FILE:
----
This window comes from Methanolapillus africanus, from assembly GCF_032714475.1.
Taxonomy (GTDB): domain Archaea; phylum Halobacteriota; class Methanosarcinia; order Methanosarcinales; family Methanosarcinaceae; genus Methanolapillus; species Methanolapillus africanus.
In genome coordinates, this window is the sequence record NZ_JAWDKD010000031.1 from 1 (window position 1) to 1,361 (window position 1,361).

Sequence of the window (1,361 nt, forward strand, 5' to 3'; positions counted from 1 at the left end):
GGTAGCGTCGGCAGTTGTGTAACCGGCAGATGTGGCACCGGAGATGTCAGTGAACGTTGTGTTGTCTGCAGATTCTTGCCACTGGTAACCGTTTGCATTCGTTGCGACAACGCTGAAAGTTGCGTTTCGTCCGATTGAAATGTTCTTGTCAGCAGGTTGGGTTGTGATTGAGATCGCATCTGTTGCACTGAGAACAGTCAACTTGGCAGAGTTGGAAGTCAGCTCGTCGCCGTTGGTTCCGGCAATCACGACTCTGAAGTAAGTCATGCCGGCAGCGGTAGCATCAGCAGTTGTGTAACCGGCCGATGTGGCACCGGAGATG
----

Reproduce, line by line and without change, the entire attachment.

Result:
This window comes from Methanolapillus africanus, from assembly GCF_032714475.1.
Taxonomy (GTDB): domain Archaea; phylum Halobacteriota; class Methanosarcinia; order Methanosarcinales; family Methanosarcinaceae; genus Methanolapillus; species Methanolapillus africanus.
In genome coordinates, this window is the sequence record NZ_JAWDKD010000031.1 from 1 (window position 1) to 1,361 (window position 1,361).

Sequence of the window (1,361 nt, forward strand, 5' to 3'; positions counted from 1 at the left end):
GGTAGCGTCGGCAGTTGTGTAACCGGCAGATGTGGCACCGGAGATGTCAGTGAACGTTGTGTTGTCTGCAGATTCTTGCCACTGGTAACCGTTTGCATTCGTTGCGACAACGCTGAAAGTTGCGTTTCGTCCGATTGAAATGTTCTTGTCAGCAGGTTGGGTTGTGATTGAGATCGCATCTGTTGCACTGAGAACAGTCAACTTGGCAGAGTTGGAAGTCAGCTCGTCGCCGTTGGTTCCGGCAATCACGACTCTGAAGTAAGTCATGCCGGCAGCGGTAGCATCAGCAGTTGTGTAACCGGCCGATGTGGCACCGGAGATG